Studies refute hypothesis on what caused abrupt climate change thousands of years ago

Representative Image

Two new studies in the Journal of Quaternary Science refute the hypothesis that one or more comets/bolides struck North America approximately 12,900 years ago triggering rapid climate change and the start of the Younger Dryas period.

Prior to the Younger Dryas, the climate had gradually warmed from glacial conditions to near modern temperatures, and the massive ice sheets in North America were in full retreat; however, approximately 12,900 years ago, temperatures rapidly plummeted and returned to glacial conditions for about a 1200 year long period. Also about this time, the mammoths and mastodons became extinct in North America.

The two papers challenge two lines of evidence reported and used by others to support the impact theory. One is the report of elevated concentrations of nanometer-sized diamonds in sediments deposited at the onset of the Younger Dryas. It is claimed that these diamonds were formed during an impact. The other is the interpretation that paleofire evidence at a key archaeological site demonstrates massive wildfires at the beginning of the Younger Dryas. It is claimed that the impact caused wildfires that spanned the continent.

Each paper shows that the evidence and interpretations supporting these two lines of arguments do not stack up. “Impact proponents report the rare form of diamond, lonsdaleite, that is usually associated with shock processing; however, we show that they misidentified polycrystalline aggregates of graphene and graphane as lonsdaleite,” said Dr. Tyrone Daulton, lead author of one of the papers. “Further, we show that the nanodiamond concentration measurements reported by impact proponents are critically flawed. There is no evidence for a spike in the nanodiamond concentration at the onset of the Younger Dryas to suggest that an impact event occurred.”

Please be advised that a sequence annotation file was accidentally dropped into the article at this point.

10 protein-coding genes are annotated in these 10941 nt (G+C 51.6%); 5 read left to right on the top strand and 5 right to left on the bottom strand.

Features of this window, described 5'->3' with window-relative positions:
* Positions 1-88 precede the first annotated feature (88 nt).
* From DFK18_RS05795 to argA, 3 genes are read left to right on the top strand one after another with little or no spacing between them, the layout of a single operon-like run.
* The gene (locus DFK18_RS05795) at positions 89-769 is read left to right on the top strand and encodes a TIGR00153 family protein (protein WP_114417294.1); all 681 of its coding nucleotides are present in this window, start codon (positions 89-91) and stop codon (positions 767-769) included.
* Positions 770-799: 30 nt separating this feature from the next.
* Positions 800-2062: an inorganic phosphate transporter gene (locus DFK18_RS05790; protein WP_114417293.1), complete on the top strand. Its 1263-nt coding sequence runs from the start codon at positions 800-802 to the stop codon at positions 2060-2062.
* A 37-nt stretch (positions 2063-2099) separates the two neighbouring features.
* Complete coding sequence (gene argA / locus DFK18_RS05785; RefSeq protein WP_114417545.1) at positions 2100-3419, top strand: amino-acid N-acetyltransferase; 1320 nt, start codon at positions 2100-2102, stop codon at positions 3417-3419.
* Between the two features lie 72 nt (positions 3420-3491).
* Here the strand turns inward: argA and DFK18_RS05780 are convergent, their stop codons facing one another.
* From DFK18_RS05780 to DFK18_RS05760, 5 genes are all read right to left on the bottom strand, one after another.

Prof. Andrew Scott, lead author of the second paper said, “The idea of a Younger Dryas impact was an interesting one that has drawn much attention; however, increasingly methodological research over the past few years has failed to corroborate that story. Our research has shown that many of the markers for such an event have been misinterpreted or misidentified.”

References:

  1. Tyrone L. Daulton, Sachiko Amari, Andrew C. Scott, Mark Hardiman, Nicholas Pinter, R. Scott Anderson. Comprehensive analysis of nanodiamond evidence relating to the Younger Dryas Impact Hypothesis. Journal of Quaternary Science, 2016; DOI: 10.1002/jqs.2892
  2. Andrew C. Scott, Mark Hardiman, Nicholas Pinter, R. Scott Anderson, Tyrone L. Daulton, Ana Ejarque, Paul Finch, Alice Carter-champion. Interpreting palaeofire evidence from fluvial sediments: a case study from Santa Rosa Island, California, with implications for the Younger Dryas Impact Hypothesis. Journal of Quaternary Science, 2016; DOI: 10.1002/jqs.2914

Note: The above post is reprinted from materials provided by Wiley.

SHARE